Post-Traumatic Stress Disorder (PTSD) is becoming a household name. Although this condition is most associated with those who have served in the military, anyone can have PTSD. This condition affects 7% of the U.S. population (roughly 300 million people). PTSD develops after experiencing a traumatic event, such as a hurricane, car accident, physical or sexual abuse, serious injury, threatened death or a near-death experience.
“This condition has tremendous attention right now because it shows up in so many ways in our society,” said Dr. Bernie Marrero of SIMEDHealth Psychology.
“PTSD manifests in many different ways. It can be persistent or a one-time event. It leaves a marked effect on the person’s emotional sense of wellbeing that remains persistent in their overall state and sense of security and safety,” he said.
Even though you are physically safe, you may feel that you aren’t or may experience flashbacks during a situation that reminds you of a traumatic event, Dr. Marrero said. For example, hurricane survivors may have a PTSD experience during strong winds or rain even though it is not hurricane season.
Symptoms of PTSD are different for everyone who experiences it. This includes heightened anxiety, feeling vulnerable, disassociating from your surroundings and from social life, being hypervigilant or aware of your surroundings, exaggerated startle response and substance/alcohol abuse.
“We understand PTSD a lot more now than we have in the past,” Dr. Marrero said. “We know PTSD is related to the limbic system in your brain which is responsible for producing a sensation of fear, anxiety, and distress when needed for our fight or flight response.”
When adrenaline is released during our fight or flight response, our heart rate increases, our breath shortens and we have a heightened sense of fear. Without proper treatment, these symptoms can begin to affect other areas of your health as well. PTSD can affect your cardiac health and lead to insomnia, a weakened immune system, lack of concentration, lack of memory, irritability and in some cases may affect the digestive tract. Before symptoms progress to that level, it’s important to provide support for those in need, Dr. Marrero said.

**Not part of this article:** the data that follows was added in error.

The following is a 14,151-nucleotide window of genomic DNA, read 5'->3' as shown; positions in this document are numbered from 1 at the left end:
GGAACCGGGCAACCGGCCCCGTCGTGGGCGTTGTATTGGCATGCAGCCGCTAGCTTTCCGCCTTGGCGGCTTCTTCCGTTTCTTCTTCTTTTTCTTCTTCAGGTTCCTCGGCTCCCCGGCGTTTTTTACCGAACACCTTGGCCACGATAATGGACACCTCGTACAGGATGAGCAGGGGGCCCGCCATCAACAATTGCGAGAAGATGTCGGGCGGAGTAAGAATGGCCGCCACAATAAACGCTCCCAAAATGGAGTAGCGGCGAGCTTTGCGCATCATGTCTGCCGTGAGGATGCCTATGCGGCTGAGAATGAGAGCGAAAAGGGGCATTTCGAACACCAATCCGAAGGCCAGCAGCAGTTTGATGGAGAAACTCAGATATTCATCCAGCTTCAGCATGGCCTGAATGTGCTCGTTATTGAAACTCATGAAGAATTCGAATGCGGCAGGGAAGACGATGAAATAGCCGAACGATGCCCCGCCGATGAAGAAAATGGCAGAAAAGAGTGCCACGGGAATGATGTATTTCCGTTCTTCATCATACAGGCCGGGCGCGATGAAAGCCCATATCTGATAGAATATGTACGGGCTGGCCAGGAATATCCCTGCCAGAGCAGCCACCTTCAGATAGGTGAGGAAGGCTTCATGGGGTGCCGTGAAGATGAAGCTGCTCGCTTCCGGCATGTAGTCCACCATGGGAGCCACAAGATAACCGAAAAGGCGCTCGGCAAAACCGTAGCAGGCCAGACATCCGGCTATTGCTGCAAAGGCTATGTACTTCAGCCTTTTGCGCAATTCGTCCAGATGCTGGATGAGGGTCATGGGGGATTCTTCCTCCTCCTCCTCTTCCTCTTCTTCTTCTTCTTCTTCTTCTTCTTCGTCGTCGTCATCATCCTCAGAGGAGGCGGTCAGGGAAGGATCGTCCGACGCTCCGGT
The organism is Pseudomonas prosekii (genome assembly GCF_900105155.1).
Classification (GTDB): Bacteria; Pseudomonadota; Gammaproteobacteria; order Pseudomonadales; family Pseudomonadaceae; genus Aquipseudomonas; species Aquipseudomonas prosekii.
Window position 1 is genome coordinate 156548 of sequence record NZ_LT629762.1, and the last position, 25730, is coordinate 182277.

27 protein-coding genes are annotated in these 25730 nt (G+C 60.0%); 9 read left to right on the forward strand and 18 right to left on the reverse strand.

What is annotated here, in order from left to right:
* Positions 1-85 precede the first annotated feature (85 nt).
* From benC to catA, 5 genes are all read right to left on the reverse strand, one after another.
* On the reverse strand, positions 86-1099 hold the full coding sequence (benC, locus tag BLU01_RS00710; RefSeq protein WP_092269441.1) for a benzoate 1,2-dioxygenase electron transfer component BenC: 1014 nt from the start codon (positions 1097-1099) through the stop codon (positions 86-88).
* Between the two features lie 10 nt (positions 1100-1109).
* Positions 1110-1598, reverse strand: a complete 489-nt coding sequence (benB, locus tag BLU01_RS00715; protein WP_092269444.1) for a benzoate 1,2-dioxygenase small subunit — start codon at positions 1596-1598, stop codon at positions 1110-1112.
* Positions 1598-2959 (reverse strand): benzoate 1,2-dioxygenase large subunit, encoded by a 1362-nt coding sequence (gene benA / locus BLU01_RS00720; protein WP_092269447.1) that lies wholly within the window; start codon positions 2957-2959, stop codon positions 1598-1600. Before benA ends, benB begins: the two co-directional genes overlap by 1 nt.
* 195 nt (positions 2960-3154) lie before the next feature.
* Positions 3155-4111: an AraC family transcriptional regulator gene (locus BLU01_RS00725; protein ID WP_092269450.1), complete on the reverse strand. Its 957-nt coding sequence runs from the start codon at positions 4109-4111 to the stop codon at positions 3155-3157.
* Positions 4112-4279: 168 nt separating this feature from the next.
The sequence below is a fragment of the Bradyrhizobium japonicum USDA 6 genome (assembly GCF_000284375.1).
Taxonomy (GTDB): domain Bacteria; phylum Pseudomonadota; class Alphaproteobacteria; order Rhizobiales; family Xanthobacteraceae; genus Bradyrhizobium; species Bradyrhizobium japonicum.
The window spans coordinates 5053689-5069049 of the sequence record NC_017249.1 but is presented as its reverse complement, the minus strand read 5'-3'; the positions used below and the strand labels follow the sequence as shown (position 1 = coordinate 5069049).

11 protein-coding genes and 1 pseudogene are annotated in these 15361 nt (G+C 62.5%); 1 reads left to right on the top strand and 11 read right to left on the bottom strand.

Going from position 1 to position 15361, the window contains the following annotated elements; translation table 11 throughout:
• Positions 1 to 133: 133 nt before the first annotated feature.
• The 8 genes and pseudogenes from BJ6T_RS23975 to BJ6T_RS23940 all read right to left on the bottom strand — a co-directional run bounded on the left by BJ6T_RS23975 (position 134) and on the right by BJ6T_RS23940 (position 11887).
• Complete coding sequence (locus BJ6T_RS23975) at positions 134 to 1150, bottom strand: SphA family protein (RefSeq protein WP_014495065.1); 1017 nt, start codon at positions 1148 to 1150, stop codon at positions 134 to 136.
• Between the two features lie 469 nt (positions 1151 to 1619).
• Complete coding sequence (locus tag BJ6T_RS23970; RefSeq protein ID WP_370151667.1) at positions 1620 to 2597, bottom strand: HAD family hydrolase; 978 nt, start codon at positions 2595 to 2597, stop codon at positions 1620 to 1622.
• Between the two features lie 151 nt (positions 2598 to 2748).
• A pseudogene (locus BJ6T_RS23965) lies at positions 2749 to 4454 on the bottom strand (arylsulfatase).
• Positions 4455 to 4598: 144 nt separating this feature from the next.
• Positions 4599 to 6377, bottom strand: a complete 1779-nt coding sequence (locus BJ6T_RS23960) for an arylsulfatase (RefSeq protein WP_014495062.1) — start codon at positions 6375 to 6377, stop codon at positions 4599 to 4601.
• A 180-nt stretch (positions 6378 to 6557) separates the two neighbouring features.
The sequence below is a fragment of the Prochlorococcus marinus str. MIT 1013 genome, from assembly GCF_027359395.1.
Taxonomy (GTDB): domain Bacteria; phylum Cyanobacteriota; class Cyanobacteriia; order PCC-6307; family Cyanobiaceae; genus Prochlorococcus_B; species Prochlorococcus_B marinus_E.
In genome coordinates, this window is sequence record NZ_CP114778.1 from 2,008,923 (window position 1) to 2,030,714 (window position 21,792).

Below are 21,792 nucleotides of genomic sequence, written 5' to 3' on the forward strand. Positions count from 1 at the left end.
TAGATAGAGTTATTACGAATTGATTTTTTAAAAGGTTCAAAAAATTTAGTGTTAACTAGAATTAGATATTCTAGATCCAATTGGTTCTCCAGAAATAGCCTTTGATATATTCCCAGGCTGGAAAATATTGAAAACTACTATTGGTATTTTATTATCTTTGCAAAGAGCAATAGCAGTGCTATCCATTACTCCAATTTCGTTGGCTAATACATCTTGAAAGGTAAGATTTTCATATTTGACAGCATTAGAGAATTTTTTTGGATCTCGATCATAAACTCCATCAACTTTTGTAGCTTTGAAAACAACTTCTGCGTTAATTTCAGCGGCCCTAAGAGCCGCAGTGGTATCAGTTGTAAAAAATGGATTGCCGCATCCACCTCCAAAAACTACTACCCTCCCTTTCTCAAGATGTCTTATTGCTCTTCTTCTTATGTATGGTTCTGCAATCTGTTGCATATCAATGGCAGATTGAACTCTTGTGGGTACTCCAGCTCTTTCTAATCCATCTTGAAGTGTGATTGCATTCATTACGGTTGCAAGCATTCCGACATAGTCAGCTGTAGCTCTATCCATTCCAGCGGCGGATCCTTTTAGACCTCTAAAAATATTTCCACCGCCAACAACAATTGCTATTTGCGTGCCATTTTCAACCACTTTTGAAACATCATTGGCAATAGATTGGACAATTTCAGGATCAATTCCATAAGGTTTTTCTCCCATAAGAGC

“You can be emotionally supportive just by listening. You shouldn’t feel the need to rescue them, but this person should feel they can share their feelings, fears, and concerns. This can help them to not feel so alone and threatened by their thoughts,” Dr. Marrero said.
“It’s important to gain that person’s trust and help them understand that they should receive the help they need to improve their quality of life,” he said.
So when is the right time to receive that help? Right after a traumatic event, Dr. Marrero said.
If someone with PTSD does not receive the help they need it can not only lead to worsening physical symptoms but patterns of self-medicating, turning against one’s support system and general fears that expand beyond a traumatic event.
“At SIMEDHealth, we have therapists who are aware of the needs of our community. We’re able to properly diagnose PTSD, its side effects and find the right clinical treatment plan,“ Dr. Marrero said.
Once within the SIMEDHealth network of integrated services, no matter how your PTSD manifests, you’ll get the support you need, he said.
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